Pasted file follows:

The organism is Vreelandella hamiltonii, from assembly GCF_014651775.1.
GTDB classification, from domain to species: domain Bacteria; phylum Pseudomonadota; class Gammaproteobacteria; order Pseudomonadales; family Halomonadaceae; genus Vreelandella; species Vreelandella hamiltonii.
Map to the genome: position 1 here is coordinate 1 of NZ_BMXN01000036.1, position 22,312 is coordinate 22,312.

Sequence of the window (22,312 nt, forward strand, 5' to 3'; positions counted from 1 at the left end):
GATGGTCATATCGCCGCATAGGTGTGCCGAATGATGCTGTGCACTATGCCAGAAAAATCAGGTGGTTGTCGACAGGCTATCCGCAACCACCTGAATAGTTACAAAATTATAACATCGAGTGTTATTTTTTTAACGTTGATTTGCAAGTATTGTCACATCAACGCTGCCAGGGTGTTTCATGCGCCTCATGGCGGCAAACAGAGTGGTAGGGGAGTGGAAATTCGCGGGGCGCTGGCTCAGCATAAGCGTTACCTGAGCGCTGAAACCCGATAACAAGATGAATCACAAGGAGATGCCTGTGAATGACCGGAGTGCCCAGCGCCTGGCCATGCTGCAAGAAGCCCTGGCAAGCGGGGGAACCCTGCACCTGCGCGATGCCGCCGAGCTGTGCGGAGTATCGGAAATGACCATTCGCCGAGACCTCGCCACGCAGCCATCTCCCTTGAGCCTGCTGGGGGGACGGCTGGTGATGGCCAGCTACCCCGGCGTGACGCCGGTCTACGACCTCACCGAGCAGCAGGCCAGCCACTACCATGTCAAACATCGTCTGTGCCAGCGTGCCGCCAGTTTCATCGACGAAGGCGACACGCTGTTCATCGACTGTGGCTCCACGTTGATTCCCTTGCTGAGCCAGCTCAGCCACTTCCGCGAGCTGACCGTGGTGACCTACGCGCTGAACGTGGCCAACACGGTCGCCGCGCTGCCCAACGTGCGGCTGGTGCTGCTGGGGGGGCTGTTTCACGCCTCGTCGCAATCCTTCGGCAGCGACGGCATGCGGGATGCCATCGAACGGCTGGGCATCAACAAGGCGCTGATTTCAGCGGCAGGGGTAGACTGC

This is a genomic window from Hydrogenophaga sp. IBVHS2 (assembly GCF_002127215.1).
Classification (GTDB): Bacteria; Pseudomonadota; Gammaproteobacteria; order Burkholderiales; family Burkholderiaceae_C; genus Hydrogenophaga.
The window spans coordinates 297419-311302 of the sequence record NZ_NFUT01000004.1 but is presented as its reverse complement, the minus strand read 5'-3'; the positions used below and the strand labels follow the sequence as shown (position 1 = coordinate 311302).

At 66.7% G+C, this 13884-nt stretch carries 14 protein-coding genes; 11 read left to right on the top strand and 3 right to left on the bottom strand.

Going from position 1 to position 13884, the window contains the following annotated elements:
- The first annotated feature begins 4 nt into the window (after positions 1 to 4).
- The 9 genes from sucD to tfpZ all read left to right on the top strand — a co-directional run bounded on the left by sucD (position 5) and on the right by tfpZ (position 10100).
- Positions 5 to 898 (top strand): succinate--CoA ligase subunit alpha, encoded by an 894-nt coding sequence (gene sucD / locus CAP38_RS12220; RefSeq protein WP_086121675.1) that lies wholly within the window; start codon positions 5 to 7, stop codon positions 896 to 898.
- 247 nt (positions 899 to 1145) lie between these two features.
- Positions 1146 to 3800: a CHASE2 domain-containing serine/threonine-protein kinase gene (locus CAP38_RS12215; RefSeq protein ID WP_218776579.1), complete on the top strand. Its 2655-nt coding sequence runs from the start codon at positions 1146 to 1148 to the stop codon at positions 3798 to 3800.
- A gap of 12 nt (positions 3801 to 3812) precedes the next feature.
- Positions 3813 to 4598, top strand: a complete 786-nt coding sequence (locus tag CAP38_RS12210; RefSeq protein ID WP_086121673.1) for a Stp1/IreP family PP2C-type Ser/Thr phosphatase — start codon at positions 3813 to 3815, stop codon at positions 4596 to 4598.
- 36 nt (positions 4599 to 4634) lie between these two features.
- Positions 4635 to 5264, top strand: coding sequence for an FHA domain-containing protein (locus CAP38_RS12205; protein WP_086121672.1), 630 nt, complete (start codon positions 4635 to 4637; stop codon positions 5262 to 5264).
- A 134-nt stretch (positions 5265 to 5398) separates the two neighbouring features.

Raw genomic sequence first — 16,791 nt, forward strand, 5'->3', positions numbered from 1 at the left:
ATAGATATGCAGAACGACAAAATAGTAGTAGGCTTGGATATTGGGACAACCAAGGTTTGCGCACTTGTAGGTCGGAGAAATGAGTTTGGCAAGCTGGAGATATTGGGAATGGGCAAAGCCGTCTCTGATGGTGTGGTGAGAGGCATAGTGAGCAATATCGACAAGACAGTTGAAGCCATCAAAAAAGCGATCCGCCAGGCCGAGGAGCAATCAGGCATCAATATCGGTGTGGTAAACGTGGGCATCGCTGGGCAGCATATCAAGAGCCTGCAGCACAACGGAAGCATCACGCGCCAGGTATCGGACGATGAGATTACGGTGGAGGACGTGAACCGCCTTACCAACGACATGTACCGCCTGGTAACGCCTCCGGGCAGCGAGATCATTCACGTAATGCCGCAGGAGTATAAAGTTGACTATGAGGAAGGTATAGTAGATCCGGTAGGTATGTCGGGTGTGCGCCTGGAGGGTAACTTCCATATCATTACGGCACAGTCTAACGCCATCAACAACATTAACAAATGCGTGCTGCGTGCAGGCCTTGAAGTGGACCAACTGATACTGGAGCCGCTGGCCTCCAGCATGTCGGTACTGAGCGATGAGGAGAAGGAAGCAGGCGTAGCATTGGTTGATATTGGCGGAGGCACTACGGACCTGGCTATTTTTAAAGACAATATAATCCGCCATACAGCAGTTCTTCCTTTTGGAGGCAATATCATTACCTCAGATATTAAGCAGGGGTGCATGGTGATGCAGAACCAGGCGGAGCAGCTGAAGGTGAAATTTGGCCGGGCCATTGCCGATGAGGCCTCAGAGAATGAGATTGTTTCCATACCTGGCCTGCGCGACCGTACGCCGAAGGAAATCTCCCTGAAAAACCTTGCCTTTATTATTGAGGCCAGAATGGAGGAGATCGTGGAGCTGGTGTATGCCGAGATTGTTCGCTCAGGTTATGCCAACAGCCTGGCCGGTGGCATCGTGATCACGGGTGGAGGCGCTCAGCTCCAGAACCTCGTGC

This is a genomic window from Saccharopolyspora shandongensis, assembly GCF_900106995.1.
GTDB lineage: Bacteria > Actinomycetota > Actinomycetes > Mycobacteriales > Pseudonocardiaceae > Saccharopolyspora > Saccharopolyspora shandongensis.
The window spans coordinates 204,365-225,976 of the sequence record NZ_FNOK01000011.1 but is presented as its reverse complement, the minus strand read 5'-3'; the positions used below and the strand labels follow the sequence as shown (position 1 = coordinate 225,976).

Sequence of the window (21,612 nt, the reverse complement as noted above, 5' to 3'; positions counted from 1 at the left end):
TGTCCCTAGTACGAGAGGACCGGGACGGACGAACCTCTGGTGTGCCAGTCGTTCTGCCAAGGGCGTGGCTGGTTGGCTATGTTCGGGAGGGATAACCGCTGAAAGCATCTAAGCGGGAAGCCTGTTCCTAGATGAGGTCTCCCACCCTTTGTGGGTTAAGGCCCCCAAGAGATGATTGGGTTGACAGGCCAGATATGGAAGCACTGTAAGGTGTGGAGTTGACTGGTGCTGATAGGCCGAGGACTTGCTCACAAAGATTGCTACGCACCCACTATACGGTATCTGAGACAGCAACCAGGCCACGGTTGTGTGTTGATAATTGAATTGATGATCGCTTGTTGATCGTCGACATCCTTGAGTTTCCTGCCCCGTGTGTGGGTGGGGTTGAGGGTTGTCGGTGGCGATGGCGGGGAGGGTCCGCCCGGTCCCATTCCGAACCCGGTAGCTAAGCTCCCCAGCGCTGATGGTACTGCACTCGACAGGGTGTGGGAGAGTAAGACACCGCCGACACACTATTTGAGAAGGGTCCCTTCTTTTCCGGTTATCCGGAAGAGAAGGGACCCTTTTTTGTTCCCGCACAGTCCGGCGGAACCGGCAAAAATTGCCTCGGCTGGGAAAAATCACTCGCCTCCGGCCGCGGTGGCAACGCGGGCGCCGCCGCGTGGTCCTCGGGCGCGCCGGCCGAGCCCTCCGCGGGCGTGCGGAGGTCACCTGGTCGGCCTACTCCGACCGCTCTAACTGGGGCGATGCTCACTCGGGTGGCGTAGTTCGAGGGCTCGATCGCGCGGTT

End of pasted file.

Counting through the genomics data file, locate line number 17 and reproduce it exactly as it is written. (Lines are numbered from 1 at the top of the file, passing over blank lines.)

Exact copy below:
- Positions 3813 to 4598, top strand: a complete 786-nt coding sequence (locus tag CAP38_RS12210; RefSeq protein ID WP_086121673.1) for a Stp1/IreP family PP2C-type Ser/Thr phosphatase — start codon at positions 3813 to 3815, stop codon at positions 4596 to 4598.